Better late than never for Linfield v Glentoran ‘Boxing Day’ battle
David Jeffrey will have his Linfield team ready for another bout of Big Two crash, bang, wallop when they come out of the blue corner at Windsor Park tonight.
The biggest day on the local football calendar — the Boxing Day derby between Glentoran and Linfield, Northern Ireland’s two biggest clubs — has been wiped out by the weather in each of the last two seasons.
Off the pitch the feeling just isn’t the same on a Tuesday evening in January as it is immediately after Christmas.
On the playing area, however, Jeffrey insists that nothing ever changes when the biggest rivals in the whole of Ireland go into combat, no matter when they meet.
“The Boxing Day game is slightly different in that you have people whose interest in the Irish League and their support for their club has maybe waned a bit coming out on that day,” said Jeffrey.
“As far as the occasion and the passion that will be on display in the match, that won’t be diluted in the least because of a three or four week delay.
“There’s three points for beating Glentoran in the same way as there is for beating anyone else.
“There is a bit more to it than that — the bragging rights for the supporters and what it means to them as well as the fact that it is our biggest rivals who we are playing.
“All these things are wrapped up in derby games and it doesn’t matter when we play Glentoran, they are never any less intense.”
A 2-2 draw between the teams at the Oval this time last year put the Glens a point clear at the top of the table. Linfield were lying in third at that time after a terrible run of form during December, just before the big freeze hit fixtures.
At the end of April though it was the Windsor Park men who still marched off with the Gibson Cup, with a final points tally 10 greater than their rivals from east-Belfast, who finished third behind Cliftonville.
This time Linfield have a five-point advantage at the summit. A win for the Blues tonight would leave the Glens eight points adrift and with a lot of work to do and while playing down the significance of victory, Jeffrey does acknowledge that it would be ‘three points nearer to winning the league.’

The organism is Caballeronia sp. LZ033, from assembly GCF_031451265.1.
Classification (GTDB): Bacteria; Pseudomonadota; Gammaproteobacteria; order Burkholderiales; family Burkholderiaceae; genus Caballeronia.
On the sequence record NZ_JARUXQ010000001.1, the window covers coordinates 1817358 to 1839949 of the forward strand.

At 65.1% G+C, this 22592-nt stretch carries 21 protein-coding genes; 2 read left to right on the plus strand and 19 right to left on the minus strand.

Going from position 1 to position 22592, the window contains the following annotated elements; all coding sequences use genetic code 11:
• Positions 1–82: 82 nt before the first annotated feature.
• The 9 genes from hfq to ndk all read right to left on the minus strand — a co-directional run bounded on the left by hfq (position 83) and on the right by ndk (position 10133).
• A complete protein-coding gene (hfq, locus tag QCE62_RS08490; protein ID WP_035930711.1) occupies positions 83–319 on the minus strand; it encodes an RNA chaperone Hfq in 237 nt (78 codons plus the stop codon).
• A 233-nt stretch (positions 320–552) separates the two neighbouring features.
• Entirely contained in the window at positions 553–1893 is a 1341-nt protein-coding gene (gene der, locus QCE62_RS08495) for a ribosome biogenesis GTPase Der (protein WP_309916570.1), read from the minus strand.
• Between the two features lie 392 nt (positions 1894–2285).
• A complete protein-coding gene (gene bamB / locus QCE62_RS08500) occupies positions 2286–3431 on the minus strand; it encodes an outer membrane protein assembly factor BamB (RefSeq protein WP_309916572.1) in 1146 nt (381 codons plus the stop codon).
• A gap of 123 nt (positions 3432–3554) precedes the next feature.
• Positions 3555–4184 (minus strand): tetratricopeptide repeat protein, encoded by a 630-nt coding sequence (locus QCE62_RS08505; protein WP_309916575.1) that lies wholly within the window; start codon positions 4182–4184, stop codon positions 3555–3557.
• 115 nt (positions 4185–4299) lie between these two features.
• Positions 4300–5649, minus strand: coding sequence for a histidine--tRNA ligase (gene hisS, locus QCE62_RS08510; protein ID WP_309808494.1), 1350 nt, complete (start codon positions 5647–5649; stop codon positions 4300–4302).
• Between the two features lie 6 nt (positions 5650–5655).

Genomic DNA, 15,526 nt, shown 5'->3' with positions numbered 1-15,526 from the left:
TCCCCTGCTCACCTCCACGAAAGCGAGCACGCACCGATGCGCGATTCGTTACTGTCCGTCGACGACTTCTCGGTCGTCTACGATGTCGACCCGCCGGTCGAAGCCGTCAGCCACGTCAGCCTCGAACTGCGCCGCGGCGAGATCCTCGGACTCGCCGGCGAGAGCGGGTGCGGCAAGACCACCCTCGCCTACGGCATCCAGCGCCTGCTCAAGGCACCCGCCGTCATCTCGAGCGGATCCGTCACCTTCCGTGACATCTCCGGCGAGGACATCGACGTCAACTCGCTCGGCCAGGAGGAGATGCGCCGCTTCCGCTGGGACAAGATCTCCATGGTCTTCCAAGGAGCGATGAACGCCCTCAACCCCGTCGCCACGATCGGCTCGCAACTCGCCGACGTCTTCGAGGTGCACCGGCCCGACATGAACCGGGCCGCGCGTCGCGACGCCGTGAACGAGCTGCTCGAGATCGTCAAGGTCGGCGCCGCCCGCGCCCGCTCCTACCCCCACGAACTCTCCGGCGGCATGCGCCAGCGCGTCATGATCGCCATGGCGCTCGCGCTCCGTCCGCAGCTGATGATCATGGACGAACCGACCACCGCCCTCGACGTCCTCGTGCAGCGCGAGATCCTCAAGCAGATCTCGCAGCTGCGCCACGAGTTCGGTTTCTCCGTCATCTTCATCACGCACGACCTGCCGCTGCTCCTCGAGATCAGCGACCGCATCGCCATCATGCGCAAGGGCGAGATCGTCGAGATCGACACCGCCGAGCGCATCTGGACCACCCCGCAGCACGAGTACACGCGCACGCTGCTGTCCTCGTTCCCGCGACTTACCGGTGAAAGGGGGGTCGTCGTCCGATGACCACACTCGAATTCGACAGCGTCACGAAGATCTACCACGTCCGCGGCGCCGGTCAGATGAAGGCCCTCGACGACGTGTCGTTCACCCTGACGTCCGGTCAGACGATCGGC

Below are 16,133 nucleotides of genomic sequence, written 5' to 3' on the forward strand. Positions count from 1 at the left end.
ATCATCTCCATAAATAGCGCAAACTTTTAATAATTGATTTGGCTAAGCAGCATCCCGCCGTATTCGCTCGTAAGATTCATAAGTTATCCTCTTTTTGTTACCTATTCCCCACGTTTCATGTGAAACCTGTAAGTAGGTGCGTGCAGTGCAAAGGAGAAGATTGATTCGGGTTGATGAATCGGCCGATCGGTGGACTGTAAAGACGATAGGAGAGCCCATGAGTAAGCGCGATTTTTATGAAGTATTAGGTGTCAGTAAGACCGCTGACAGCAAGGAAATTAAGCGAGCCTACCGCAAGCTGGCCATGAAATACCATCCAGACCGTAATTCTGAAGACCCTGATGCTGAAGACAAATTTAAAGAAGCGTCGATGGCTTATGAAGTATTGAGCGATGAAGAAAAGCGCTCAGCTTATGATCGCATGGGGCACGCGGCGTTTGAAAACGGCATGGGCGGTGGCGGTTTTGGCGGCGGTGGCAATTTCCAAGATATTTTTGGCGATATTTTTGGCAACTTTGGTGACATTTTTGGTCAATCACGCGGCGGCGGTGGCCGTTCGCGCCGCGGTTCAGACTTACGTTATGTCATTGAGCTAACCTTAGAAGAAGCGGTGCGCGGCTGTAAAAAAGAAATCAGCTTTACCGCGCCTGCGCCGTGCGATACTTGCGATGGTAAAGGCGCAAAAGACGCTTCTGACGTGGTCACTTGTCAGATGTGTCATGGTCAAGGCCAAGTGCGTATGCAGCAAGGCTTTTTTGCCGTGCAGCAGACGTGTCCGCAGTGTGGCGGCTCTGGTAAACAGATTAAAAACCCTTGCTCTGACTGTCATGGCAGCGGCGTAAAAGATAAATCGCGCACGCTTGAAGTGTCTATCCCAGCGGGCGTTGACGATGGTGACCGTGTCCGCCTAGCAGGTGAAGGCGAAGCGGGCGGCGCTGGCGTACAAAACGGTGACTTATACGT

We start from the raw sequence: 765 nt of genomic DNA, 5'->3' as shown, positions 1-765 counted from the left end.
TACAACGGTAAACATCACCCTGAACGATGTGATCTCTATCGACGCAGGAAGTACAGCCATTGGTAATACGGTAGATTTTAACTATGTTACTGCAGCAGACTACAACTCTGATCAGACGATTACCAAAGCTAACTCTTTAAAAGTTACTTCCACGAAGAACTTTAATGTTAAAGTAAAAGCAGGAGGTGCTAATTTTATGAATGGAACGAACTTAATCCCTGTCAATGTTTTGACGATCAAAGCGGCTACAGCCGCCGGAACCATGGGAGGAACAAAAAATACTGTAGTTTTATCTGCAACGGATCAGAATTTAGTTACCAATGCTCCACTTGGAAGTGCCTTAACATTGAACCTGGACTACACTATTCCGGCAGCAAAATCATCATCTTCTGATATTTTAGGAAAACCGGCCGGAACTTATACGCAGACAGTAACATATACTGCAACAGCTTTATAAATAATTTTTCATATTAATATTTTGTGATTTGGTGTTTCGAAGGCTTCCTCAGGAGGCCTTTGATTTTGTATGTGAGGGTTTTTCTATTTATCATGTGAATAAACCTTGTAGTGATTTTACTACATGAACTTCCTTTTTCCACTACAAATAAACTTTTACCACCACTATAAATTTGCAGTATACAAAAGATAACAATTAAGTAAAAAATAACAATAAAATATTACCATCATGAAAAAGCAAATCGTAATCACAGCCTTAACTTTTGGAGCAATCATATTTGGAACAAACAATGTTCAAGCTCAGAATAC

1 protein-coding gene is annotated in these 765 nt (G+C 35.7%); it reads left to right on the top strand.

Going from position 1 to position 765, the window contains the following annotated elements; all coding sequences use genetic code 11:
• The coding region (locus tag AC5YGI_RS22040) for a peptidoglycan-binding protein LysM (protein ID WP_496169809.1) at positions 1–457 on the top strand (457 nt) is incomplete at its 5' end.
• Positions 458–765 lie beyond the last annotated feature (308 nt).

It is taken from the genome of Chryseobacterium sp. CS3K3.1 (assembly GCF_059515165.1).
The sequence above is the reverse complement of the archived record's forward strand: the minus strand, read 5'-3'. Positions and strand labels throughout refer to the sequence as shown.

The Blues will need to perform much better tonight than when the teams last met seven weeks ago.
On that night at Windsor Park the Glens threw off the shackles and despite having the heart of their defence ripped out — with experienced campaigners Colin Nixon and Paul Leeman missing through suspension — they produced one of their best performances of the season, winning 3-1 to claim the County Antrim Shield.
Linfield simply weren’t at the races and Jeffrey told his players that in no uncertain terms after the game.
“Anyone who says that it was ‘only the County Antrim Shield’ has got it all wrong,” said the Linfield boss, now 14 years in charge at Windsor Park.
“For a start it was a final, secondly it was against Glentoran and thirdly we didn’t turn up.
“At Linfield that can’t happen.”
Jeffrey also made sure his men knew how he felt when they lost to Donegal Celtic by the same scoreline on New Year’s Eve, but they have responded by scoring eight goals in their last two outings, conceding only two and those wins — 3-1 against Crusaders in the league and Saturday’s 5-1 demolition of Institute in the Irish Cup — have taken them just a couple of small steps closer to claiming a fifth double in six seasons.
Linfield’s ‘resources’ — basically pointing to their contract with the Irish Football Association which guarantees the Blues 15 per cent cut of the profits from Northern Ireland internationals played at Windsor Park — have been put down as the reason for their success, but there is more to winning trophies than having a hefty bank balance.
“The reality is that no matter what your resources are players have to go out onto the pitch and produce and a huge amount of credit has to go to them for what we have done over the last few years,” said Jeffrey.
“Nobody can argue with four doubles in five seasons, but resources alone never won anything.
“You can’t buy hunger and desire, that is something that comes from within and something we try to instill in our players.
“Also, these players have to handle the level of expectation that there is at Linfield and not everyone can do that.”